posted on Oct. 17: Physicist and author is 2000 Redman Lecturer


For hundreds of years, physicists have been searching for a unified theory or “master equation” that would provide a framework for describing nature's forces and all matter.

In his talk, “The Quest for the Unified Theory,” Brian Greene, professor of physics and mathematics at Columbia University, will follow the history of that search since the time of Isaac Newton to the present.

Greene, this year's Redman lecturer, will be speaking on campus in the evenings of Oct. 18 and 19. His second talk, “Space and Time Since Einstein,” will provide insights into the nature of both, from the development of the theory of relativity to the present-day string theory. Both lectures are at 8 p.m. in HSC-1A1.

Lecture organizers emphasize that no background in physics is required to attend these lectures. “Green is noted for his ability to explain complex physics concepts in simple terms in his illustrated public lectures,” says Richard Epand, professor of biochemistry and Redman Lecture committee chair.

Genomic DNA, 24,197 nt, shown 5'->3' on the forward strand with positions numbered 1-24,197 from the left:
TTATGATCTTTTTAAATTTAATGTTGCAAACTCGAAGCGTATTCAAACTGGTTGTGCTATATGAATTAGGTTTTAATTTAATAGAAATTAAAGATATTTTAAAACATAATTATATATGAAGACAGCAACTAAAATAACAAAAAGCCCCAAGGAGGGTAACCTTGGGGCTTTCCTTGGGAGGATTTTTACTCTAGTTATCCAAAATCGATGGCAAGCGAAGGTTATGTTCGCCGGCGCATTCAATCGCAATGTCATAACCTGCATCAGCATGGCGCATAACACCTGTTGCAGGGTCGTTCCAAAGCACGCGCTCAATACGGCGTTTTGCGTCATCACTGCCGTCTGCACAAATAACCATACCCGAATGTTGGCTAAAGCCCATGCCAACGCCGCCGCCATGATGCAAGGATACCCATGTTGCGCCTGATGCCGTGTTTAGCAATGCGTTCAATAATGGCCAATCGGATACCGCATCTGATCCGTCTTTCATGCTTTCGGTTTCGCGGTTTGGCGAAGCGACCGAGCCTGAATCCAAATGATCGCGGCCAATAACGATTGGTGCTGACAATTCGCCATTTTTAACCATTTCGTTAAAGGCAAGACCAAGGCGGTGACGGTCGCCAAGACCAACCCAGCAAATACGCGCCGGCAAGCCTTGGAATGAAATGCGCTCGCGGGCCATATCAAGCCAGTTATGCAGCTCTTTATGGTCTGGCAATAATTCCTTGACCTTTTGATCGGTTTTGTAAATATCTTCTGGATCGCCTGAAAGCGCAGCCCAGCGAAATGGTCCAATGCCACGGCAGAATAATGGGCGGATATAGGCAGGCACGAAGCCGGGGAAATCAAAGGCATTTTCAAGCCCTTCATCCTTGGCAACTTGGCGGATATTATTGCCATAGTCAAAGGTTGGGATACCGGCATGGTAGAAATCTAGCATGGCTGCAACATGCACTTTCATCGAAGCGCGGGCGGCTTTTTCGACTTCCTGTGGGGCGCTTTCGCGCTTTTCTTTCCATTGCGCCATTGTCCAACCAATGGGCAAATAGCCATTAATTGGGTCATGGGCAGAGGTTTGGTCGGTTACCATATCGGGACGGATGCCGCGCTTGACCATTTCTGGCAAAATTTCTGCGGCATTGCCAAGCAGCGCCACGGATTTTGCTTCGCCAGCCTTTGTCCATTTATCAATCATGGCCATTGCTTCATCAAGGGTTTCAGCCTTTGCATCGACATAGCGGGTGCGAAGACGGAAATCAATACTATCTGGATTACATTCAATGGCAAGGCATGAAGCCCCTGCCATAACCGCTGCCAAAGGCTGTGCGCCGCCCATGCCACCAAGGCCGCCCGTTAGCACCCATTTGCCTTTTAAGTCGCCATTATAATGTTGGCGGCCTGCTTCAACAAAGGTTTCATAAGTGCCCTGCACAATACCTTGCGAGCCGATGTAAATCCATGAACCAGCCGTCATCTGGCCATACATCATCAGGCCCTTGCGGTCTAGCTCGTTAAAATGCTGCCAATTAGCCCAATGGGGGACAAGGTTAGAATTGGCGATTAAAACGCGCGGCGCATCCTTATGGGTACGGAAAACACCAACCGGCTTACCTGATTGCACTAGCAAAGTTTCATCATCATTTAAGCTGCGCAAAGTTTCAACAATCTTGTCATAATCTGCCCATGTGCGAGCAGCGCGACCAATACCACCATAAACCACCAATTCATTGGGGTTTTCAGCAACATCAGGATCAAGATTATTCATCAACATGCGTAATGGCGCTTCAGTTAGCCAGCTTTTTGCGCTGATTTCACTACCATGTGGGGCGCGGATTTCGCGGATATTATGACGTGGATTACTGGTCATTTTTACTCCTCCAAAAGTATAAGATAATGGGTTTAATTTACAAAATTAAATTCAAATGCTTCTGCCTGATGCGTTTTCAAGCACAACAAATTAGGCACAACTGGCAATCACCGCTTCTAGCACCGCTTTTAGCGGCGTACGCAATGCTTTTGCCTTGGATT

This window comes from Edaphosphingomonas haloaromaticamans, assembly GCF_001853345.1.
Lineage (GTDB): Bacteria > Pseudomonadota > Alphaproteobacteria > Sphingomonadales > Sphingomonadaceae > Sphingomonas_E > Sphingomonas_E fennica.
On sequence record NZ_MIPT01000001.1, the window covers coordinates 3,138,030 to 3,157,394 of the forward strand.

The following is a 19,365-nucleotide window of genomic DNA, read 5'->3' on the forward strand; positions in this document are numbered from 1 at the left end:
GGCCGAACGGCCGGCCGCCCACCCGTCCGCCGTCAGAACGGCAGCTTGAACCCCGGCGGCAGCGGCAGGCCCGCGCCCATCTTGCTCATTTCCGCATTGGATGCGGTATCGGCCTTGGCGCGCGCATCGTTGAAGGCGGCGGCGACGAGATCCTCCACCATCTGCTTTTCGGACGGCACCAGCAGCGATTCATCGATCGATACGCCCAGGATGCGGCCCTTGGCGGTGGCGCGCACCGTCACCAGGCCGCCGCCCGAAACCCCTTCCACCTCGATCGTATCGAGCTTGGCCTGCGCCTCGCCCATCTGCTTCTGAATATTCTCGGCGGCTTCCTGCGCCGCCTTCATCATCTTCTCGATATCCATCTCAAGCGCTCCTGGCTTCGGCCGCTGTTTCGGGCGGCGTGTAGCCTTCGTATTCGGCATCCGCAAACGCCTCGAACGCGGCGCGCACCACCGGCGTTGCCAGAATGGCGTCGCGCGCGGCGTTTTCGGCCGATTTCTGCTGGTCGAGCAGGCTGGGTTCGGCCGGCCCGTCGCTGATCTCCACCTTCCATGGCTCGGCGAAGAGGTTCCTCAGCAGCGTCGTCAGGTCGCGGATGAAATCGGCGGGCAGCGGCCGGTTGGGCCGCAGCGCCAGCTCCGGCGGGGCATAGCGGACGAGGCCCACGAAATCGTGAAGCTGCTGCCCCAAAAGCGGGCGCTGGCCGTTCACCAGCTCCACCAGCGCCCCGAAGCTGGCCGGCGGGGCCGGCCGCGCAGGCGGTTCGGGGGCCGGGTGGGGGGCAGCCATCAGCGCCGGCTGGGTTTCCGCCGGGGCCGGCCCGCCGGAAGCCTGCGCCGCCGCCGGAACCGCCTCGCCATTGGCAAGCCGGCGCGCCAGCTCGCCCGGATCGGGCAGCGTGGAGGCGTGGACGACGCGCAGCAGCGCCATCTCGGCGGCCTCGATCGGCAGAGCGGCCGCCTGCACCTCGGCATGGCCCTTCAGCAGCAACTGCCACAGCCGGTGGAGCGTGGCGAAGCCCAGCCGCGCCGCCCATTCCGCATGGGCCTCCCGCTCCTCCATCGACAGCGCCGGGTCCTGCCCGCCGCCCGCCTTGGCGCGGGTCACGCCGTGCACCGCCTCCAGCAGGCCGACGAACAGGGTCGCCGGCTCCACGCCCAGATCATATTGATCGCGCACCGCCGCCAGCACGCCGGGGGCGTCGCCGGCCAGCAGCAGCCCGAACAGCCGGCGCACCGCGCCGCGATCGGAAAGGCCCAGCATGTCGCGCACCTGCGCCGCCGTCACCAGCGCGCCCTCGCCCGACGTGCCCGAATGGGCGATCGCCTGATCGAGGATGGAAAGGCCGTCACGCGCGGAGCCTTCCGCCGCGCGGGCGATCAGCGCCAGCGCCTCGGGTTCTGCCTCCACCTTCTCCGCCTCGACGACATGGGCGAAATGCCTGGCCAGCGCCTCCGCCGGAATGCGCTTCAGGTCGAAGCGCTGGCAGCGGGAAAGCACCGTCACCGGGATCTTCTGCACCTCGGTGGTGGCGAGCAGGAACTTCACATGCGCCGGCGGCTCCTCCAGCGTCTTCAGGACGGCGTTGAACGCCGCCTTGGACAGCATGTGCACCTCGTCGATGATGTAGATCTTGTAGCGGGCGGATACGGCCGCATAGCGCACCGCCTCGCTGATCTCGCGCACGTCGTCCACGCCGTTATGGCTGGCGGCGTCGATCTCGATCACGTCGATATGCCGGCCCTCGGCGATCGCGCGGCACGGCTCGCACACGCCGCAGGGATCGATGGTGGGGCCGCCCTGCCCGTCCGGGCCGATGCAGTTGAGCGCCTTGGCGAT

String theory is a concept that would enable physicists to unite quantum mechanics (the physics of small objects) with general relativity (the physics of massive and fast-moving objects), and explain the fundamental laws of the universe.

A graduate of Harvard University, Greene explored ways to test the predictions of string theory while a Rhodes Scholar at Oxford University in the 1980s. Recognized as one of the world's leading experts in the theory, he established a string theory program in 1996 at Columbia. He is the author of The Elegant Universe: Superstrings, Hidden Dimensions and the Quest for the Ultimate Theory (1999).